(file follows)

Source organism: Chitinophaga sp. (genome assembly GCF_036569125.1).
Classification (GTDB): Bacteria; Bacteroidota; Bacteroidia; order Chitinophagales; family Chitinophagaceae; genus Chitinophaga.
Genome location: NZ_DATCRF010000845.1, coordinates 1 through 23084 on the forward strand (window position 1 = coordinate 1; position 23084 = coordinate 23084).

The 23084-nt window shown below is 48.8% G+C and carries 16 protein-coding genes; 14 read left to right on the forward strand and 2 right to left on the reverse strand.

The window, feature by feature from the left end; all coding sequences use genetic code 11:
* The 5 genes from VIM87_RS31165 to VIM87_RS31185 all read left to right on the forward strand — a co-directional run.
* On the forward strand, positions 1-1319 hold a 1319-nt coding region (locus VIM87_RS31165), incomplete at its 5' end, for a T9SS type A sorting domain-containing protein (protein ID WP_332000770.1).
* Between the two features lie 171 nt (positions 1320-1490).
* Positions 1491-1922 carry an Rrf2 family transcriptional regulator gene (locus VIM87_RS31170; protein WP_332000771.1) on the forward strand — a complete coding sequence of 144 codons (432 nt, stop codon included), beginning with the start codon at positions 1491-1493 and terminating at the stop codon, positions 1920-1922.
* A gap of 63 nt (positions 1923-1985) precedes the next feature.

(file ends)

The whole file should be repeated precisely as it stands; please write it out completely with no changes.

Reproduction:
Source organism: Chitinophaga sp. (genome assembly GCF_036569125.1).
Classification (GTDB): Bacteria; Bacteroidota; Bacteroidia; order Chitinophagales; family Chitinophagaceae; genus Chitinophaga.
Genome location: NZ_DATCRF010000845.1, coordinates 1 through 23084 on the forward strand (window position 1 = coordinate 1; position 23084 = coordinate 23084).

The 23084-nt window shown below is 48.8% G+C and carries 16 protein-coding genes; 14 read left to right on the forward strand and 2 right to left on the reverse strand.

The window, feature by feature from the left end; all coding sequences use genetic code 11:
* The 5 genes from VIM87_RS31165 to VIM87_RS31185 all read left to right on the forward strand — a co-directional run.
* On the forward strand, positions 1-1319 hold a 1319-nt coding region (locus VIM87_RS31165), incomplete at its 5' end, for a T9SS type A sorting domain-containing protein (protein ID WP_332000770.1).
* Between the two features lie 171 nt (positions 1320-1490).
* Positions 1491-1922 carry an Rrf2 family transcriptional regulator gene (locus VIM87_RS31170; protein WP_332000771.1) on the forward strand — a complete coding sequence of 144 codons (432 nt, stop codon included), beginning with the start codon at positions 1491-1493 and terminating at the stop codon, positions 1920-1922.
* A gap of 63 nt (positions 1923-1985) precedes the next feature.